Model Airplane News
November, 1936

Model Airplane News Cover for November, 1936 by Jo Kotula Heinkel He 70

Heinkel He 70
Model Airplane News Cover Art for November, 1936
by Jo Kotula
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The Heinkel He 70 was a German mail plane, passenger, liaison, training and bomber aircraft of the 1930s. Although useful, it had a relatively brief commercial career before it was replaced by types which could carry more passengers. As a combat aircraft, it was a not a great success because it rapidly became outdated. Nevertheless, the He 70 was a brilliant design for its day, setting no fewer than eight world speed records by the beginning of 1933.

The Heinkel He 70      The Heinkel He 70

Heinkel He 70
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The Heinkel He 70 Blitz was designed in the early 1930s to serve as a fast mailplane for Deutsche Lufthansa. It was a low-wing monoplane, with a revolutionary elliptical wing. In order to meet the demanding speed requirements, the design minimised drag, with countersunk rivets and a retractable undercarriage. It was powered by a BMW V-12 engine, cooled by ethylene glycol rather than water, allowing a smaller radiator and therefore reducing drag. The pilot and radio operator were seated in tandem, with a cabin housing four passengers on two double seats facing each other.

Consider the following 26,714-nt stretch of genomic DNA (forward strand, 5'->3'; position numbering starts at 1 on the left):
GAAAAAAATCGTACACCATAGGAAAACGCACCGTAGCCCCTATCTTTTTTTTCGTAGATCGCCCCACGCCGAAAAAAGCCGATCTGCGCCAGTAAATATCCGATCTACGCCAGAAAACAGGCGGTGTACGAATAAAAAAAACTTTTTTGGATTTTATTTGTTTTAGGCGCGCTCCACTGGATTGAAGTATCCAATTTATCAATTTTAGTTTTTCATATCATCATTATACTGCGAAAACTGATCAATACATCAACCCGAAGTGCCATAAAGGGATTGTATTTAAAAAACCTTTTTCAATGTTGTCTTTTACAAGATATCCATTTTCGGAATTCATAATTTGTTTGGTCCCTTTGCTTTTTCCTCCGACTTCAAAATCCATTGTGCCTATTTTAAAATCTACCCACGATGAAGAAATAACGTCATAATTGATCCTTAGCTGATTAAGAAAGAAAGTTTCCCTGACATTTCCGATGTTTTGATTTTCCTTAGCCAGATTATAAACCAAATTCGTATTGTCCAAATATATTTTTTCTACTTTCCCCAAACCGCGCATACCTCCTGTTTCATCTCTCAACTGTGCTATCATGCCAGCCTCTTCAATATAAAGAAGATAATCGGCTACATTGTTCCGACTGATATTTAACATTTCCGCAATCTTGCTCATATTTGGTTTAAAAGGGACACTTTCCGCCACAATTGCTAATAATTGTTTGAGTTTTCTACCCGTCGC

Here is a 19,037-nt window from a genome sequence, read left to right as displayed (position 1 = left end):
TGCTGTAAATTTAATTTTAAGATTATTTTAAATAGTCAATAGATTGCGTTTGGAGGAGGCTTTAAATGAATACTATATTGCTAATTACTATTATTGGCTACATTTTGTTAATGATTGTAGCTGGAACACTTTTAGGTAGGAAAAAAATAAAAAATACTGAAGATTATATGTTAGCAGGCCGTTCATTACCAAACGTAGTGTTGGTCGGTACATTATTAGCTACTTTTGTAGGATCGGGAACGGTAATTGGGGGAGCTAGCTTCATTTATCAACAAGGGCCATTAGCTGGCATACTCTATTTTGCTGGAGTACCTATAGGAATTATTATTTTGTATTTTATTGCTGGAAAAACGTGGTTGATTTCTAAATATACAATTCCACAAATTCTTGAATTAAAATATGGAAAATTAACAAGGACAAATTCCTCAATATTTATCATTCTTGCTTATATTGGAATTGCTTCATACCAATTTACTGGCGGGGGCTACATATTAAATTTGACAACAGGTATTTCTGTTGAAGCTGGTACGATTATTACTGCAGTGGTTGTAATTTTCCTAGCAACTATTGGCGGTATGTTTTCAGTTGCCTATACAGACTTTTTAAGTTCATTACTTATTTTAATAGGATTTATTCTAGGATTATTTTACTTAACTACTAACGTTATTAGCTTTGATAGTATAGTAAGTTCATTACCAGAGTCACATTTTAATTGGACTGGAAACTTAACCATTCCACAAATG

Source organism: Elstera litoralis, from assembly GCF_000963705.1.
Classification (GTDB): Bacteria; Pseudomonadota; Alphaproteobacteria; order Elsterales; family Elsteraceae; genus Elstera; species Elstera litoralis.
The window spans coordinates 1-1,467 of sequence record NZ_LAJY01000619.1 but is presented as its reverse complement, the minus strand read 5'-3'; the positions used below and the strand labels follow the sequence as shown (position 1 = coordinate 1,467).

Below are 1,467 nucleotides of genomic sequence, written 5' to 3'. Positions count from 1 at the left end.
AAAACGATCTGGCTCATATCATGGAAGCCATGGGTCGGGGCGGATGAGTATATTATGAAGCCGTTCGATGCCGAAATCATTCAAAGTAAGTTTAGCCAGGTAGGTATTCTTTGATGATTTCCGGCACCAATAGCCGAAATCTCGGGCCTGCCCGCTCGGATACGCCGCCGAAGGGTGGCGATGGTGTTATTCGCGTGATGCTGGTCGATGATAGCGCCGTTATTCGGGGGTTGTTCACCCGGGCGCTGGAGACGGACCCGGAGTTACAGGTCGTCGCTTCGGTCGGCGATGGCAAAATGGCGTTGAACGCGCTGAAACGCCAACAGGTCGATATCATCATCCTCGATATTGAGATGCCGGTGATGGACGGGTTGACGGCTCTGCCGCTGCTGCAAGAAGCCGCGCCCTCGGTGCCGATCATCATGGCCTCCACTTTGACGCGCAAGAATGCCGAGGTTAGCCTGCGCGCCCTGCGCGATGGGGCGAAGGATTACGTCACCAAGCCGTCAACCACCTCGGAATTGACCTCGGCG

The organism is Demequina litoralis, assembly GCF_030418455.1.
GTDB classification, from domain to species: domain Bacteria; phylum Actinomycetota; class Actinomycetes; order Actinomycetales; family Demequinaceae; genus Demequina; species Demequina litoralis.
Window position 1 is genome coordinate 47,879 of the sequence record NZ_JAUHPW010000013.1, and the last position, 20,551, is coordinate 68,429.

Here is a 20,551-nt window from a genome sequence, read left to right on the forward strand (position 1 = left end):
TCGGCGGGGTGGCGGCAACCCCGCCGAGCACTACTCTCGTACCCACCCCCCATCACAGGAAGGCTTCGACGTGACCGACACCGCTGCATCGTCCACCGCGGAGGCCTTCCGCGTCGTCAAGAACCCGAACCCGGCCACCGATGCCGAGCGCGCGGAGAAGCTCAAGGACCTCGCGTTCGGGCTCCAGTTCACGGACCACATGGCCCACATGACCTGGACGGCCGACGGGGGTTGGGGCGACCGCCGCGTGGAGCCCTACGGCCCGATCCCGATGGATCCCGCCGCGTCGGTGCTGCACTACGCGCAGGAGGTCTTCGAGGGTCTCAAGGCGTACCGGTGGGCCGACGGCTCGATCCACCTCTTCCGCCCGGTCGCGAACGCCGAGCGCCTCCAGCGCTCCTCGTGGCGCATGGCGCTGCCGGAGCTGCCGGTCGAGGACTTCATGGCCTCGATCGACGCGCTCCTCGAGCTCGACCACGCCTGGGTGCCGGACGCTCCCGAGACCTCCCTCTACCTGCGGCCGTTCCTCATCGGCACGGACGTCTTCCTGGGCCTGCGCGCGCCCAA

Lufthansa operated He 70s between 1934 and 1937 for fast flight service which connected Berlin with Frankfurt, Hamburg and Cologne, as well as the Cologne/Hamburg route. Lufthansa He 70s were flown abroad from Stuttgart to Sevilla between 1934 and 1936. Remaining aircraft were transferred to the Luftwaffe in 1937. Twenty-eight aircraft were sent with the Legion Kondor, where they were used during the Spanish Civil War as fast reconnaissance aircraft. Their high speed gave them the nickname Rayo (lightning).

The main weakness of the He 70 design soon became obvious. The He 70 airframe was made out of so-called "electron metal", a very light, yet strong alloy of magnesium, which burns spontaneously in air when heated, and is only exhausted when covered in sand. A single hit from a light machine gun usually set the entire plane ablaze, killing the crew.

Here is a video of the Heinkel He 70:

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